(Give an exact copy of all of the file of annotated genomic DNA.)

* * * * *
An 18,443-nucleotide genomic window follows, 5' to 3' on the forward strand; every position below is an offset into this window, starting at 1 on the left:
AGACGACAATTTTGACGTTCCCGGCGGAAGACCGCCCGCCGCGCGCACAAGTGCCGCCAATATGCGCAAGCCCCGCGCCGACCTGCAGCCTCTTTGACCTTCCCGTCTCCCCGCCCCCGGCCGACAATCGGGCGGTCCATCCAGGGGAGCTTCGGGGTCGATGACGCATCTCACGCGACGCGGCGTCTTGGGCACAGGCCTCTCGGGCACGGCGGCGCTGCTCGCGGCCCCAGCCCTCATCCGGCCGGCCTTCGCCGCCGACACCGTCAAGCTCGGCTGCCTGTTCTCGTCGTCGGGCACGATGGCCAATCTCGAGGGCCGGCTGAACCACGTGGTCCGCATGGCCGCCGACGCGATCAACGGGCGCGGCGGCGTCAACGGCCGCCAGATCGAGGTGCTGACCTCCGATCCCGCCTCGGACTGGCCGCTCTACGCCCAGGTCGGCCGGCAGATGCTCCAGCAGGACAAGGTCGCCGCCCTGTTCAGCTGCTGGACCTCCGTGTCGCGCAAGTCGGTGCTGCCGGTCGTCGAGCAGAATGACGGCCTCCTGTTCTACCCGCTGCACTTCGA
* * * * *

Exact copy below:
An 18,443-nucleotide genomic window follows, 5' to 3' on the forward strand; every position below is an offset into this window, starting at 1 on the left:
AGACGACAATTTTGACGTTCCCGGCGGAAGACCGCCCGCCGCGCGCACAAGTGCCGCCAATATGCGCAAGCCCCGCGCCGACCTGCAGCCTCTTTGACCTTCCCGTCTCCCCGCCCCCGGCCGACAATCGGGCGGTCCATCCAGGGGAGCTTCGGGGTCGATGACGCATCTCACGCGACGCGGCGTCTTGGGCACAGGCCTCTCGGGCACGGCGGCGCTGCTCGCGGCCCCAGCCCTCATCCGGCCGGCCTTCGCCGCCGACACCGTCAAGCTCGGCTGCCTGTTCTCGTCGTCGGGCACGATGGCCAATCTCGAGGGCCGGCTGAACCACGTGGTCCGCATGGCCGCCGACGCGATCAACGGGCGCGGCGGCGTCAACGGCCGCCAGATCGAGGTGCTGACCTCCGATCCCGCCTCGGACTGGCCGCTCTACGCCCAGGTCGGCCGGCAGATGCTCCAGCAGGACAAGGTCGCCGCCCTGTTCAGCTGCTGGACCTCCGTGTCGCGCAAGTCGGTGCTGCCGGTCGTCGAGCAGAATGACGGCCTCCTGTTCTACCCGCTGCACTTCGA